A portrait of living in Potter’s Castle

Andrew Henderson sits in the study, one of the many rooms in The Castle, located on College Street. The Castle is considered a historic landmark.

Andrew Henderson

Since coming to WKU in 2014, I’ve lived in some truly wonderful places. The illustrious Minton Hall, the now crumbling Southwest Hall and now I live in a humble home on College Street known as Potter’s Castle.

I jokingly say humble because living in a home referred to as a castle is honestly contradictory to anything that would resemble humble. For Bowling Green residents, Potter’s Castle has been a news item since about 2009.

Previous home owners, John and Alisa Carmichael, began the enormous job of restoring the house when they bought it almost a decade prior what would’ve then been about 1999, according to the Daily News. But the Carmichaels were running low on time and money for restorations and the house had been on the market for two years at that point.

The house was built in the 1880s by James Erasmus Potter, the son of local banker Pleasant J. Potter, according to the Daily News. The house was passed through the hands of multiple families over the years and was eventually divided into 12 rental apartments.

In 2010, the Kentucky Trust for Historic Preservation worked to put the home on a national market in hopes someone would purchase the property. Come 2011, Potter Castle entered into the hands of its current owner, and my landlord, Steven Morgenthaler.

Originally, he wanted to turn Potter Castle into a bed and breakfast, but clearly that did not work out to his favor, and that was for a few different reasons. So, obviously, the next best thing to do was open up the 19th century home to 10 college guys. For what reason he decided to do that may be forever a mystery.

Yes, that beautiful home you pass on the way to Hilligans with the turret and stained glass windows is home to 10 guys who just try their hardest not to damage anything beyond repair.

One thing I got a lot when I tell people where I live are awed expressions that I live in a house reminiscent of somewhere a member of the bourgeoise would live and one person who told me they didn’t think I should be living there is they’re shocked I live with nine other people.

Technically 12 other people if you count my landlord with his wife Patsy Morgenthaler who live on the top floor and our house dog Marley. All three of whom I would gladly push out of the way of an oncoming truck and put my life at risk for.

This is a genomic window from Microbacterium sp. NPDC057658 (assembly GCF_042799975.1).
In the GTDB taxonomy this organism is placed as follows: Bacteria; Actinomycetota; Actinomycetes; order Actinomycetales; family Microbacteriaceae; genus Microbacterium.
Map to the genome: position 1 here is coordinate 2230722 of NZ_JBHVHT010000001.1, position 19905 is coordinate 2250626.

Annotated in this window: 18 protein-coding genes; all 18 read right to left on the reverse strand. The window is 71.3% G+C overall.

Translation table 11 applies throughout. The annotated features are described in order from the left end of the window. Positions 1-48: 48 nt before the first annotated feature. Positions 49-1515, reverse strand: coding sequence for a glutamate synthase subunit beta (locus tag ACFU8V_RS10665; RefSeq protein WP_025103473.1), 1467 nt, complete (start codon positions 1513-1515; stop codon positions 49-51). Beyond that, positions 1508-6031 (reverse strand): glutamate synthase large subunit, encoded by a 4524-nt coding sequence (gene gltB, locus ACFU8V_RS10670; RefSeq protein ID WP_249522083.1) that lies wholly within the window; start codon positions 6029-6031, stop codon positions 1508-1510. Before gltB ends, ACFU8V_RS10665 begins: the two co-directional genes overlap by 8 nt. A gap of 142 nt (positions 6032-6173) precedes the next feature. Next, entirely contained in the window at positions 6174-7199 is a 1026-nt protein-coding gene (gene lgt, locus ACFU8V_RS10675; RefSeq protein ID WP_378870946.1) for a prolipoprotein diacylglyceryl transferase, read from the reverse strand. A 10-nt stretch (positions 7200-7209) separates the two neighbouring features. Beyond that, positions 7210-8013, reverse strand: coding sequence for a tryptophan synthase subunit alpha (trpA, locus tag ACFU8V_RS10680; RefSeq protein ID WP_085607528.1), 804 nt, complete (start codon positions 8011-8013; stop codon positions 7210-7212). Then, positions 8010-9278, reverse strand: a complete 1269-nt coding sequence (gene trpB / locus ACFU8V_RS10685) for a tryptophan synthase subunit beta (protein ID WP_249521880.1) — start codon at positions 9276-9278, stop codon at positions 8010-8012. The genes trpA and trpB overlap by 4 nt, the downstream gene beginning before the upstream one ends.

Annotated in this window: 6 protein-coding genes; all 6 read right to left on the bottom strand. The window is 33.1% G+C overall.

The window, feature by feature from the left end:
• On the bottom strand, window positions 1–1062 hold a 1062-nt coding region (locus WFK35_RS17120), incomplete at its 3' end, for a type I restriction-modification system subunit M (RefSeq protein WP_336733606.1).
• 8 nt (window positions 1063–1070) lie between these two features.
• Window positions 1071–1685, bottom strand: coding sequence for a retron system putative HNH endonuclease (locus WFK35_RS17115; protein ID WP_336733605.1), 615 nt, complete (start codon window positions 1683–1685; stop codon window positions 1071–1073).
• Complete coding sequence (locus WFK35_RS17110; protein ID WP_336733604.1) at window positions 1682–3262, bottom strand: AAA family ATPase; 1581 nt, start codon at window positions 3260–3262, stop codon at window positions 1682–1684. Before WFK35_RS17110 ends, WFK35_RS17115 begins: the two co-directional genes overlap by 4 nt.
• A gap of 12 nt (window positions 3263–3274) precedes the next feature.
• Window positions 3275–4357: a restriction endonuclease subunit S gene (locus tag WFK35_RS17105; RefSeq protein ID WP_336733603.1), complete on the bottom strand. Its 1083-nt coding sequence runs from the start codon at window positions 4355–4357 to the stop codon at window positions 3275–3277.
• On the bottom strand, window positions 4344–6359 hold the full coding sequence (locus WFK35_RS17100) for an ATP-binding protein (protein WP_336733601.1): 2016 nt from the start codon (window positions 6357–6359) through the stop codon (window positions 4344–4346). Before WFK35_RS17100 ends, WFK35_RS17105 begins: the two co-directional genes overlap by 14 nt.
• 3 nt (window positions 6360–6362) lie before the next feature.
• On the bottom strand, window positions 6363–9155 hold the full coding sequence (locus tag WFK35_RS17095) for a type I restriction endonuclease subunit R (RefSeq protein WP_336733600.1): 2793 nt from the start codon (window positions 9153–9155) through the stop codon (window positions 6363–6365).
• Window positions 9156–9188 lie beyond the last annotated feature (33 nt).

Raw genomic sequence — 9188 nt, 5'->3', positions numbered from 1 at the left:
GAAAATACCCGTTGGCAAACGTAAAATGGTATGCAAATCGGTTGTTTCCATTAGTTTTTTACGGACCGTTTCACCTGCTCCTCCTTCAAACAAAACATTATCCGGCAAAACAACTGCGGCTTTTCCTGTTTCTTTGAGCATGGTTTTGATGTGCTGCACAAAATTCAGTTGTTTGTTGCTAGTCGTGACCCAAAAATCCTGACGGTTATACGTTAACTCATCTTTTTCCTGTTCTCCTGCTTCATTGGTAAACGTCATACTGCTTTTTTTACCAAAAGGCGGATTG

But living with nine other people brings about its own challenges. It’s an especially different experience for me as I’m an only child so the maximum amount of people I’ve ever shared a home with has been three total. Upping that number to, technically, 12 has been a drastically different experience for me based on that alone.

Of course, disagreements and arguments have come up over the course of the past several months as they were bound to. Really, the first ever was about parking and how some people felt the need to, perhaps, over dramatize the reality of the parking situation. A recurring one has been about laundry and a surprising trending developing about air drying clothes.

There was also one time when I accidentally broke one of my roommate’s Harambe shot glasses. I’m not sure if I ever got around to telling him. I’m sorry, Noah.

More recently, there’s been discussion surrounding the cost of water, how that factors into the rent and the questioning of why anyone needs to take a 40 minute shower. Even more recently, my roommate Elijah set my personal website as his homepage for his mobile browser. Friends help friends with their website traffic.

Despite 10 people living on the first two floors, issues of space haven’t come up a lot nor has overcrowding ever been really an issue. This, of course, is likely attributed to the size of the house as well, but also everything feel more open in general.

But maybe that’s also a symbol of how close we’ve all gotten, or not it could be for any reason and I don’t want to end this on a sappy note. If you take anything from this just know that living in a 19th century house is great. There’s no big moral lesson to be taken from this for you to apply to anything.